The Gibson Anthologies of Speculative Fiction

What are the Gibson Anthologies?

The Gibson anthologies are unique handcrafted booklets that contain speculative works harvested from popular magazines. These periodical-based works were gathered, assembled, bound, categorized, indexed and annotated by Canadian science fiction fan-artist and collector Bob Gibson. Visually striking, these hand-bound anthologies come in many sizes and colours, and feature Gibson’s original artwork. They also contain handwritten tables of contents that provide detailed titles, authors names, and source magazines, as well as handwritten symbols through which Gibson rated the SF content of the works he compiled.

In total, there are some 888 anthologies currently available in Special Collections at the University of Calgary, but we know that Gibson likely made more than 890 anthologies in all, and others were still in progress when he died in 2001. This is a remarkable fan resource by any measure, unmatched in its breadth and scope. Gibson’s anthologies contain more than 13,000 individual works originally published between 1844 and 1992 that were gathered from 570 different popular magazines. Containing a wide range of literary forms (prose and verse, fiction and non-fiction, short stories, comics, and serialized novels) and visual art (illustrations and photographs), the Gibson anthologies are a vast, unusual and precious resource for fans, students, scholars and anyone else interested in one of the most popular and enduring genres of our times.

The Gibson anthologies are part of a much larger collection of approximately 30,000 books, magazines and related materials, known as the University of Calgary’s Bob Gibson Collection of Speculative Fiction. For more information about the Gibson Collection, see the Bob Gibson Collection Overview or visit the University of Calgary’s Archives and Special Collections .

For more information about this and other major SF collections, see “Library Collections and Archives of SF and Related Materials” presented by Rob Latham in Science Fiction Studies 37.2 (July 2010): 161-90.

The Collector Bob Gibson

William Robert (Bob) Gibson was an avid SF fan and well-respected fan-artist and collector. He was also a war veteran, part-time commissionaire, ceramics artist and teacher, and father. Born in the rural community of Springbank, Alberta in 1908, Gibson devoted much of his spare time to reading and collecting. By the time he died in 2001, he had single-handedly amassed one of the largest collections of SF—The Bob Gibson Collection of Speculative Fiction—now housed in Archives and Special Collections at the University of Calgary. Notable for its Canadian, American and European content, the collection also contains Gibson’s original research, including a meticulous bibliography of SF containing thousands of titles—some of which are not included in major bibliographies of the genre.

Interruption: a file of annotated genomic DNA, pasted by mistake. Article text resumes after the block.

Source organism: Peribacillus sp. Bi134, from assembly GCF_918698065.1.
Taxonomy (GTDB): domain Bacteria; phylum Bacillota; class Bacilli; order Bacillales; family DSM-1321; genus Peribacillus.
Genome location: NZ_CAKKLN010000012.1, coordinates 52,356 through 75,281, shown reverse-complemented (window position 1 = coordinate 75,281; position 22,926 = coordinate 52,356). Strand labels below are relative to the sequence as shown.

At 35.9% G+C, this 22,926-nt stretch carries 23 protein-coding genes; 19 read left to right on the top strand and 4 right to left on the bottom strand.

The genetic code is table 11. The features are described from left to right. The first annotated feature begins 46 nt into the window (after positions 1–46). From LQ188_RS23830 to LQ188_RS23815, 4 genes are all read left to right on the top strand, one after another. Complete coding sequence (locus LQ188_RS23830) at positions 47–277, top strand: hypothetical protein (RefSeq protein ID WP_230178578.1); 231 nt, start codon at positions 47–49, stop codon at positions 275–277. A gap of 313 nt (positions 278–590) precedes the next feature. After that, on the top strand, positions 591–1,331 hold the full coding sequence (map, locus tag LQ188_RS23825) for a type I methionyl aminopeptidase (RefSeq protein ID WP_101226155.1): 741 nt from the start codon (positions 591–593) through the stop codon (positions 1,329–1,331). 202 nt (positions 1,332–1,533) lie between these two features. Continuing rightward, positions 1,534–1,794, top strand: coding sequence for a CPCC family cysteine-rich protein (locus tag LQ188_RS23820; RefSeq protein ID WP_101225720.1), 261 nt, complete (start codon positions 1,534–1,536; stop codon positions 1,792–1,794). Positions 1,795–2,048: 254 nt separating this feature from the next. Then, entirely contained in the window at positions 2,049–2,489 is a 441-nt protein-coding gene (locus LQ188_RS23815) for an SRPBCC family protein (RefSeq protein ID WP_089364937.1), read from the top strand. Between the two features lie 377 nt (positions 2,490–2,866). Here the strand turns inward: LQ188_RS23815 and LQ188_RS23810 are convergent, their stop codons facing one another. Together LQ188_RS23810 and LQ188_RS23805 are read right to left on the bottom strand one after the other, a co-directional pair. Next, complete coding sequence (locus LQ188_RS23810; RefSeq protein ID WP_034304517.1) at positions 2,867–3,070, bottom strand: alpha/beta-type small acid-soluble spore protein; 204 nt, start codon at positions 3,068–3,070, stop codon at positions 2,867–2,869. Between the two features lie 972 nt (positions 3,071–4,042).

For more information see Gibson's Biography.

The Stuff of Science Fiction

The Stuff of Science Fiction: An Experiment in Literary History is an interdisciplinary pilot project that studied a subset of the Gibson anthologies. This pilot project was conducted by Stefania Forlini (Associate Professor of English, University of Calgary), Uta Hinrichs (Lecturer and co-director of the SACHI group at the University of St Andrews), Bridget Moynihan (then MA Student of English, University of Calgary, now PhD candidate at the University of Edinburgh) and John Brosz (Research Data and Visualization Coordinator at the University of Calgary’s Taylor Family Digital Library). The project ran from 2013-2016 and was funded by the Social Sciences and Humanities Research Council of Canada (SSHRC).

With the support of the University of Calgary’s Libraries and Cultural Resources we digitized a subset of 50 Gibson anthologies containing the earliest published works and gathered detailed information about their contents. Based on this set of data, we designed and implemented an interactive visualization prototype - The Speculative W@nderverse - that allows the exploration of the anthologies and their little-known contents. We studied this visualization in-use and explored how it can make this unknown and unique collection accessible to general-interest readers while facilitating the investigation of academic research questions raised by the collection and Gibson's collection practices.

This work on the Gibson Anthologies of Speculative Fiction is a collaboration between the University of Calgary, Canada and the University of St Andrews, UK. It was supported by the Social Sciences and Humanities Research Council of Canada and the University of Calgary's Libraries and Cultural Resources. Images of the Gibson Anthologies reproduced with the kind permission of the University of Calgary's Archives and Special Collections.

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